Salazar In The Garden

For this week’s SIA, inspired by Carl Larsson’s “Karin at the Shore“, I knew I’d wear this floral waistcoat, as it’s perfect for the flowers in the painting – in fact, I think it even features the same lilies as the painting! For the rest of the outfit, I didn’t want anything too dark and heavy (it is the summer, after all), but I did want to reference the woman’s dress in some way. In the end, I went with this white lace top and navy pants, because if you look closely, there are white lace trims on her dress. The shoes were, I admit, an afterthought, so I just picked what went well with the outfit rather than referencing the painting, but this pair is neutral enough so they’re all right. All in all, I’m quite pleased with how the outfit turned out.

If you haven’t send me your outfits, you still have until tomorrow, and don’t forget to come back on Wednesday to see how everybody did!


1930s Golfer

This outfit was built around these shoes. Ever since I gave my saddle shoes to my sister, I’ve been looking for a pair with the same two-tone look, but easier to style – for me, saddle shoes tend to conjure up a certain sporty look that is not really “me” (which is why I gave my pair to my sister.) So I was really excited to come across this pair – they have that masculine, spectator-esque look that I like, but they’re more versatile and not as sporty as saddle shoes. Having said that, it’s a bit ironic that I ended up choosing a sporty look as the inspiration for this outfit, more specifically, 1930s women’s golfing attire. The buttons on the skirt remind me of women’s sportswear back then, and I went with the sporty theme by wearing my quiver brooch – it looks a bit like a golf bag, doesn’t it?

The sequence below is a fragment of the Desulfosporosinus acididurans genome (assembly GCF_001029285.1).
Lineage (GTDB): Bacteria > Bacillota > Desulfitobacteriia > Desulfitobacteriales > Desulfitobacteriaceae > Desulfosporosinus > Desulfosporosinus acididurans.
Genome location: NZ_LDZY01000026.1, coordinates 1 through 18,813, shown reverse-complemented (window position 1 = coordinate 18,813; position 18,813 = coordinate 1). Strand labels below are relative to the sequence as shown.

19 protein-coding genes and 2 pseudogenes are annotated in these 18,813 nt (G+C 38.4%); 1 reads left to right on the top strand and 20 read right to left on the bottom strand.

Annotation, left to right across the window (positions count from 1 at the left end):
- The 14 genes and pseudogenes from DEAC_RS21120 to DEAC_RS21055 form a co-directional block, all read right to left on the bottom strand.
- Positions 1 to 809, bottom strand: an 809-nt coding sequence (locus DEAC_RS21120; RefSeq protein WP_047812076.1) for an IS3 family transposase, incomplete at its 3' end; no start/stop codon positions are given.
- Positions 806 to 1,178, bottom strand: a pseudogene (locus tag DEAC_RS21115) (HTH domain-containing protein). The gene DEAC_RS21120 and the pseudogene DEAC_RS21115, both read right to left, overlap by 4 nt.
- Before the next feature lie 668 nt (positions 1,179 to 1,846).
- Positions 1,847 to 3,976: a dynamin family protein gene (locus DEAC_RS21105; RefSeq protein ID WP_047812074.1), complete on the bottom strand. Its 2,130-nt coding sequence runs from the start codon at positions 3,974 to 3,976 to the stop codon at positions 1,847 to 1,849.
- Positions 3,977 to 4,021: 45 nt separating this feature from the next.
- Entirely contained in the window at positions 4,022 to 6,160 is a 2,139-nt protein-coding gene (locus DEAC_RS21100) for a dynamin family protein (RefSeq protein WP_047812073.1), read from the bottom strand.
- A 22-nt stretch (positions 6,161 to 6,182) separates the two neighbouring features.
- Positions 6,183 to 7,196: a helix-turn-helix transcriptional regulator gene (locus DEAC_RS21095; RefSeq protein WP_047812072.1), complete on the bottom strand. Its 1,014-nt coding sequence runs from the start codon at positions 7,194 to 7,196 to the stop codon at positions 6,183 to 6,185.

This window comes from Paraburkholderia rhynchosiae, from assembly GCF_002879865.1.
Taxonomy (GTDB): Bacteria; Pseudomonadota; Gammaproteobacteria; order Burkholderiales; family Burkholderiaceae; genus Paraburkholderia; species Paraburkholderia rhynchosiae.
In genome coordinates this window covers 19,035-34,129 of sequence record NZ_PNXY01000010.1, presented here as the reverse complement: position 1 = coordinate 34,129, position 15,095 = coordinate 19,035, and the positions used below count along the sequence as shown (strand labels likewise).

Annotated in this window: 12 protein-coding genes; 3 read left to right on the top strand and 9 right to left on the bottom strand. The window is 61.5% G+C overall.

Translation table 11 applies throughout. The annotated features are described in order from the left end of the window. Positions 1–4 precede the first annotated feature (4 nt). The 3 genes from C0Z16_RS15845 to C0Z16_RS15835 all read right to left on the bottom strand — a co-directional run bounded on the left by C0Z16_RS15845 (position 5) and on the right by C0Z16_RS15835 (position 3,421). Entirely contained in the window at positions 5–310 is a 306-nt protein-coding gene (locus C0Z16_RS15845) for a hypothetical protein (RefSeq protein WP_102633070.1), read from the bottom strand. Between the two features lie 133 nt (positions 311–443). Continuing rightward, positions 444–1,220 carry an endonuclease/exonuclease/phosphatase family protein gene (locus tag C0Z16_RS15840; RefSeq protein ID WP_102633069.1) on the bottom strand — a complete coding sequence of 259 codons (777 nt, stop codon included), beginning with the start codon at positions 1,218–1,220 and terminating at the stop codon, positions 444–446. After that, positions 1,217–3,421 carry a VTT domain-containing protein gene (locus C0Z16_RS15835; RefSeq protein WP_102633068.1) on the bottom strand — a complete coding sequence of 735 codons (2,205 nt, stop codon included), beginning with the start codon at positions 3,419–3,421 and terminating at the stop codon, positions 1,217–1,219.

Peasant

One of the items I’ve been looking for this summer is skirts with novelty prints around the hem – something like this. I haven’t been able to find it yet, but during my search, I stumbled upon this skirt. It doesn’t have the novelty print, but the embroideries are lovely, plus it has pockets – not just side pockets, but back pockets too! The embroideries remind me of traditional Russian embroideries, so I leaned into that folksy feel and paired it with a gingham shirt and lace-up mules to evoke the traditional Russian bast shoes.

Back pockets!


The Hallucinogenic Toreador

This is my outfit for this week’s SIA, inspired by Salvador Dali’s “The Hallucinogenic Toreador“. It’s pretty tame, but it’s the best I could do with what I have, and besides, I don’t want to go all-out just to fit the painting and forget my own personal style. Anyway, two things in the painting that stand out to me are one, the dots – there are polka dots and some sort of insect (flies?) that form a series of dots throughout and the painting, and two, the arches around the bullfighting ring. I put those together and came up with this shirt – the cutout embroideries are to reflect both the dots and the arches. I paired it with this plaid skirt, which has some of the colors in the painting, and my cameo brooch is a nod to the Venus de Milo, another stand-out motif in the painting. So all in all, not a bad outfit (if I do say so myself) and it does reflect the inspiration too.


Summer Uniform

As the heat and the humidity increase, I’m reaching for my usual summer items – wide-leg pants and short-sleeve tops. Dresses and skirts are worn less frequently because they require bike shorts underneath, and even accessories are kept to a minimum because most of my summer tops can’t take the weigh of brooches. Instead, I jazz up my outfits with embroidered pieces and “cooling” color combo, like this white + green. This year, though, I’m adding something new by using casual 1940s fashion for my inspiration. Usually, I reserve my vintage-inspired silhouettes for the fall/winter, when I can layer and play around, but summer looks can be vintage too – like this top, which is vaguely 1930s-1940s with its Peter Pan collar and embroideries. I keep it more modern by mixing up the decades, pairing it with the cropped pants and clog sandals, but the inspiration is there.